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PloS one

The N-reductive system composed of mitochondrial amidoxime reducing component (mARC), cytochrome b5 (CYB5B) and cytochrome b5 reductase (CYB5R) is regulated by fasting and high fat diet in mice.


PMID 25144769

Abstract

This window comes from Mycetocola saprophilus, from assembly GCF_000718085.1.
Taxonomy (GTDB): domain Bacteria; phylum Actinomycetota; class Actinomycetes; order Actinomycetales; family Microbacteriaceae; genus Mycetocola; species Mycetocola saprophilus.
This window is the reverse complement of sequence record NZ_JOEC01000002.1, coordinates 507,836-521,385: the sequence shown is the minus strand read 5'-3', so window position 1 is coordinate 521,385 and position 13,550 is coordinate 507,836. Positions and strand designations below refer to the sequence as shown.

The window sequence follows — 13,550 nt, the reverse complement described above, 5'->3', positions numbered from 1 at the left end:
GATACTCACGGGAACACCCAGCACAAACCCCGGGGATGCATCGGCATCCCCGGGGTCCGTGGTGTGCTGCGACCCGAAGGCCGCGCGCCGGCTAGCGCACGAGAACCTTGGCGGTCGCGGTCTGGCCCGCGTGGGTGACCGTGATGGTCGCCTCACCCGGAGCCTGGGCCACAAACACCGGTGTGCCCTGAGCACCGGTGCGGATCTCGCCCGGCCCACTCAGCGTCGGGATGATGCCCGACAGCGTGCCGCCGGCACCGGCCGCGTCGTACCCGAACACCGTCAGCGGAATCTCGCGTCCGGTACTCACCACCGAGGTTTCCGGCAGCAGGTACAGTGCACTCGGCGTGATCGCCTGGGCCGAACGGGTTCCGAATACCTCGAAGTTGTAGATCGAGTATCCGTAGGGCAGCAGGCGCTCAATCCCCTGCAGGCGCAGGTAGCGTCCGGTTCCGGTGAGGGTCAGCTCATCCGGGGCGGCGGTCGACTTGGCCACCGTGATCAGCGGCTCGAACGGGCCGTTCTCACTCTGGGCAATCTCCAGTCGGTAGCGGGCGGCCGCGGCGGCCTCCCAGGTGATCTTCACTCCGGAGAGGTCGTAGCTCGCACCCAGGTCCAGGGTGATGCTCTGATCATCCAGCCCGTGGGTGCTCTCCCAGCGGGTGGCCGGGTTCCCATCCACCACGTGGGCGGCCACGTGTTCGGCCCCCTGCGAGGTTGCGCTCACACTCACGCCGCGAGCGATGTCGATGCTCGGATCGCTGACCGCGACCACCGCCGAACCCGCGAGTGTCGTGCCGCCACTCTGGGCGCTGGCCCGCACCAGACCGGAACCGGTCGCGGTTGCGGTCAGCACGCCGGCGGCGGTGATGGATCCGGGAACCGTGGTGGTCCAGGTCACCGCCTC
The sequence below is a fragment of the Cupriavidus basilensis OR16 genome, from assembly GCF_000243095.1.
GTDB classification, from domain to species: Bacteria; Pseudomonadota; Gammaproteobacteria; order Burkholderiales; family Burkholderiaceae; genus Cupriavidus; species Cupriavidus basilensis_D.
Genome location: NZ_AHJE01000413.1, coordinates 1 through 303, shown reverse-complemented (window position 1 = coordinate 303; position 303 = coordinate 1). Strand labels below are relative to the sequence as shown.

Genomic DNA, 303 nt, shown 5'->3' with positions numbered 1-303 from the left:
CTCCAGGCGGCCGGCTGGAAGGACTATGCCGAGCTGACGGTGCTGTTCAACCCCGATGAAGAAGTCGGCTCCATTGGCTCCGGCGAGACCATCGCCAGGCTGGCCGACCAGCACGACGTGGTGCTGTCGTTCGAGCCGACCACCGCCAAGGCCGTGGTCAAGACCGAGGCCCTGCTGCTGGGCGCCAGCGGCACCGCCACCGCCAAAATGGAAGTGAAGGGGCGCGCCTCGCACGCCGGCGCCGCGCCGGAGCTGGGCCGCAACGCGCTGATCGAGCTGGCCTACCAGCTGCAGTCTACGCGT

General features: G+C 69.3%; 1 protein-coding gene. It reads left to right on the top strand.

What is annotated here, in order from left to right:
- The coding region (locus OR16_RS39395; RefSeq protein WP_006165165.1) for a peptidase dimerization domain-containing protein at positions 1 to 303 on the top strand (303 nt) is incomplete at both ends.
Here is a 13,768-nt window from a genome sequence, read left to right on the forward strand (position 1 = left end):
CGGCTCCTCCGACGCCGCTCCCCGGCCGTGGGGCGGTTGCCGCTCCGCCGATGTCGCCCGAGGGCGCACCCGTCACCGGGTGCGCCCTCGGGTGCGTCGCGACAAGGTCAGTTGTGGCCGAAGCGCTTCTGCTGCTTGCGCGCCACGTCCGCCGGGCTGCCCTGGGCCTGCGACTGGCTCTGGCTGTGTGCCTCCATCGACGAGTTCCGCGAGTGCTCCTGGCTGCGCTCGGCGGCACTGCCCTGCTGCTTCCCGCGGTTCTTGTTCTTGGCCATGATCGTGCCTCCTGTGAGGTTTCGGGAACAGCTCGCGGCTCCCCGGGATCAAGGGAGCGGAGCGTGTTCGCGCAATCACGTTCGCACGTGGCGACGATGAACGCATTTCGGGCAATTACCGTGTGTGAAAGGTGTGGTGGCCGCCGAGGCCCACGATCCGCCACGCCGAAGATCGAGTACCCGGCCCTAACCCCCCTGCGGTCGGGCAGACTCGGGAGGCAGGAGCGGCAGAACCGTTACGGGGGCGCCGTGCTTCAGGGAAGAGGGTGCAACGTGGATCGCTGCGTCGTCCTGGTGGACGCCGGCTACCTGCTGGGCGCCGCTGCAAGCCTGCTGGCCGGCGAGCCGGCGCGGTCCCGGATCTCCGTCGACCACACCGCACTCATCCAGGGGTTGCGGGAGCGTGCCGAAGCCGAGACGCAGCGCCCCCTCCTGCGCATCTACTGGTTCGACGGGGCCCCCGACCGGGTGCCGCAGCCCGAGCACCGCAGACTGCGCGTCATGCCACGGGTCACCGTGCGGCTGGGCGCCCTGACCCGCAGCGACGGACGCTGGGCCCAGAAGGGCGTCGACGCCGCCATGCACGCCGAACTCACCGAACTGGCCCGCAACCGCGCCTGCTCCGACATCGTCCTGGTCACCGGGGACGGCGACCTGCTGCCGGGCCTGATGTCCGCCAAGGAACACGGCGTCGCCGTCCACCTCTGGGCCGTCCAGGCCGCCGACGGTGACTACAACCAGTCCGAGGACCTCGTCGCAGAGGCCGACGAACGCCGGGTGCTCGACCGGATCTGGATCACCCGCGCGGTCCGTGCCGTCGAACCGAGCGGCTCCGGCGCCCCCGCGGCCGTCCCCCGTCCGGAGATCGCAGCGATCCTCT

The mitochondrial amidoxime reducing component mARC is the fourth mammalian molybdenum enzyme. The protein is capable of reducing N-oxygenated structures, but requires cytochrome b5 and cytochrome b5 reductase for electron transfer to catalyze such reactions. It is well accepted that the enzyme is involved in N-reductive drug metabolism such as the activation of amidoxime prodrugs. However, the endogenous function of the protein is not fully understood. Among other functions, an involvement in lipogenesis is discussed. To study the potential involvement of the protein in energy metabolism, we tested whether the mARC protein and its partners are regulated due to fasting and high fat diet in mice. We used qRT-PCR for expression studies, Western Blot analysis to study protein levels and an N-reductive biotransformation assay to gain activity data. Indeed all proteins of the N-reductive system are regulated by fasting and its activity decreases. To study the potential impact of these changes on prodrug activation in vivo, another mice experiment was conducted. Model compound benzamidoxime was injected to mice that underwent fasting and the resulting metabolite of the N-reductive reaction, benzamidine, was determined. Albeit altered in vitro activity, no changes in the metabolite concentration in vivo were detectable and we can dispel concerns that fasting alters prodrug activation in animal models. With respect to high fat diet, changes in the mARC proteins occur that result in increased N-reductive activity. With this study we provide further evidence that the endogenous function of the mARC protein is linked with lipid metabolism.